A lot of people probably don't realize that there are over 17 visual skills that we use to interpret and understand the world around us. What we commonly associate as the standard for good vision, 20/20, is only one of these skills used to facilitate daily vision. These skills are critical to children in an academic setting, as even a small deficiency in one skill can make tasks like reading extremely challenging.

What are the 17 key visual skills?

  1. Visual Memory describes our ability to recall images and words from the past. Our visual memory comes in handy when we copy material from a board into a notebook or describe an image we've seen in an email or document. A poor visual memory can negatively affect academic achievement and work performance.
  2. Binocular Coordination occurs when our eyes work together in concert to focus on the same thing at the same time. It is especially useful when reading.
  3. Eye Movement Control describes the ability to focus on a person, picture, or object by moving your eyes together. Coordination of the six ocular muscles is required for this skill. Reading and writing are made easier with this particular skill.
  4. Pursuits ensure that our eyes maintain smooth transitions between different points. Following or tracking a ball's movement during sports requires this skill.
  5. Convergence describes how our eyes work together, whether they are looking inward or forward. It is essential for professional, academic, and athletic success.
  6. Accommodation Flexibility is necessary in order to accurately see things close up and far away. It helps a lot when driving and taking notice of signs.
  7. Saccades are quick movements that occur while looking at one or more points. Reading and writing require smooth eye movement across a sentence.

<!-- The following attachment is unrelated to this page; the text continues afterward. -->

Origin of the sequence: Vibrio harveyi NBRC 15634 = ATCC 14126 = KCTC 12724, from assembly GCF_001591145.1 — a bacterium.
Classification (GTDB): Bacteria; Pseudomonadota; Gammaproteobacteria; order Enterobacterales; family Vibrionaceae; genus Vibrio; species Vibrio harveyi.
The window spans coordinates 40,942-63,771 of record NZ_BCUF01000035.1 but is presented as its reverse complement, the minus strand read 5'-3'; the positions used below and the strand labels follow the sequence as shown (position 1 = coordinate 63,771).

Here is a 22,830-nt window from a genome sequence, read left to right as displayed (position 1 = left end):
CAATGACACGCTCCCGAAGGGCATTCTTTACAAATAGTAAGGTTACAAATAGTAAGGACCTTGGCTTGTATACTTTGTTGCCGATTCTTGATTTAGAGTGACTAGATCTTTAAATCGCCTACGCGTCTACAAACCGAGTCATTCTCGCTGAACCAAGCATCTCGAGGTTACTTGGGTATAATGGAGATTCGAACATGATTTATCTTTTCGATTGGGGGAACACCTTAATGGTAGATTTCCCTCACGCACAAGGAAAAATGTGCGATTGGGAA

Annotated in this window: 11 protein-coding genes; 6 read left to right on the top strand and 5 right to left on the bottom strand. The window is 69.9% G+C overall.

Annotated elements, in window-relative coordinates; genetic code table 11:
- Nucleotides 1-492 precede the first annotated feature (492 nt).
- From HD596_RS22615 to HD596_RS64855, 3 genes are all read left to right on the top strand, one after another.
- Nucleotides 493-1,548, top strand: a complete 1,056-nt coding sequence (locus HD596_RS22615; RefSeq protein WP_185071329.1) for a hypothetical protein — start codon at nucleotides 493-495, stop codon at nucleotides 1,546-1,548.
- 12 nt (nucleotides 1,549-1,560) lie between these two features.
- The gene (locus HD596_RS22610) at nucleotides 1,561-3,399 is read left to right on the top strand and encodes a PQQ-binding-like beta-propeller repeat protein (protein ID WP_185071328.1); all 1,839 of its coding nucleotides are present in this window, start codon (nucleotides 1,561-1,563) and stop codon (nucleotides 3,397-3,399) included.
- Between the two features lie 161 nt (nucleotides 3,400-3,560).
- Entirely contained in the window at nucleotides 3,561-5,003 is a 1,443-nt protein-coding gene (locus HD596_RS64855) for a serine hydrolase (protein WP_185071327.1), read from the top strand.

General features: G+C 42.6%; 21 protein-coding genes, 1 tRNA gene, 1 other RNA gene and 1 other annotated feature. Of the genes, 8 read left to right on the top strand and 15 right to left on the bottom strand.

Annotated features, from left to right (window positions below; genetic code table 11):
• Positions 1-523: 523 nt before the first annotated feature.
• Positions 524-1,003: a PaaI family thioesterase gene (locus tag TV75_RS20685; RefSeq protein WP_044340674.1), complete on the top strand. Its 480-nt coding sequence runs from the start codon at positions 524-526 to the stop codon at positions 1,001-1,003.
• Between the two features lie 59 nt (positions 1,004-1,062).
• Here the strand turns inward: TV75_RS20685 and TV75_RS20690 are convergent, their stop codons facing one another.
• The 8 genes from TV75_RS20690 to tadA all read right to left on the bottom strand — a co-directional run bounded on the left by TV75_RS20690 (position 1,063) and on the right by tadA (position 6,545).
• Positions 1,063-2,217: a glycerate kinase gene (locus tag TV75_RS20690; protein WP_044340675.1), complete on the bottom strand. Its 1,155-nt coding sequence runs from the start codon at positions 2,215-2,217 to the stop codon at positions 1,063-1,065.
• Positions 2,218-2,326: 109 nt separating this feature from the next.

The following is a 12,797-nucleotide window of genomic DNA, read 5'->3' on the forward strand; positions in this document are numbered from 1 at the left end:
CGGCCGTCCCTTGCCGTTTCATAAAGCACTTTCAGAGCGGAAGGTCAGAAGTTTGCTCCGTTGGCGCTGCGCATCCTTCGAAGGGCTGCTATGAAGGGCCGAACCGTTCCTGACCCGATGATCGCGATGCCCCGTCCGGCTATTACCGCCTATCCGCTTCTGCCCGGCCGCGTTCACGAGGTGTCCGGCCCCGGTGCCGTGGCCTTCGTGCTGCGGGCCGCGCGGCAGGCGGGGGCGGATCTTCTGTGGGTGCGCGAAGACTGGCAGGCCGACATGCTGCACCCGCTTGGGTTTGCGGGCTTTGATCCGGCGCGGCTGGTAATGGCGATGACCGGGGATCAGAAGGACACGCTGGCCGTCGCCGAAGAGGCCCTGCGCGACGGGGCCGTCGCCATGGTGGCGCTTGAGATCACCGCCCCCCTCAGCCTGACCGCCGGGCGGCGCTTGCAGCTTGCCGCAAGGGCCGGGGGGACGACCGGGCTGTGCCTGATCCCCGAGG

8. Accommodation Endurance describes the eyes' ability to focus close up or far away. While using a computer or attending to tasks for long periods, this is helpful.
  9. Spatial/ Visual Learning refers to the ability to analyze and evaluate what you have seen. It is crucial to understanding computations.
  10. Depth Perception is the ability to distinguish nearby objects from far away objects, especially as they relate to one another. Academic and athletic success require this ability.
  11. Gross Visual-Motor is the ability to use cues to avoid bumping into things while moving through our environment. This is crucial for navigating unfamiliar environments and preventing injuries.
  12. Central Visual Acuity refers to the ability to see clearly. A standard eye chart is used to measure how well you can see from a certain distance. Most commonly, it is used to determine if your vision is 20/20 or a variation. People without this skill usually need corrective lenses.
  13. Peripheral Vision (Side Vision) is our ability to see objects from the side without needing to move our heads or look at them. We can use this during sports activities and to determine the safety of our surroundings.
  14. Color Perception is the ability to distinguish colors from one another. This is useful in determining color coded systems such as traffic lights and safety warnings, in addition to observing movement of objects similar to their background color.
  15. Fine Visual-Motor movements help us focus on tasks requiring small movements and attention. Sewing, texting, and pixelated art require this skill.
  16. Visual Integration enables us to combine the information we receive from all of our senses simultaneously. Crossing the street while drinking coffee, watching what we're eating at a restaurant, playing the piano while reading sheet music, or taking notes about what the teacher wrote on the board while listening to him speak, are examples of this skill.
  17. Visual Perception describes our awareness of our environment and what is happening around us. It describes everything we are capable of seeing within our vision's full extent. Visual perception problems can compromise fine motor movements and independence.
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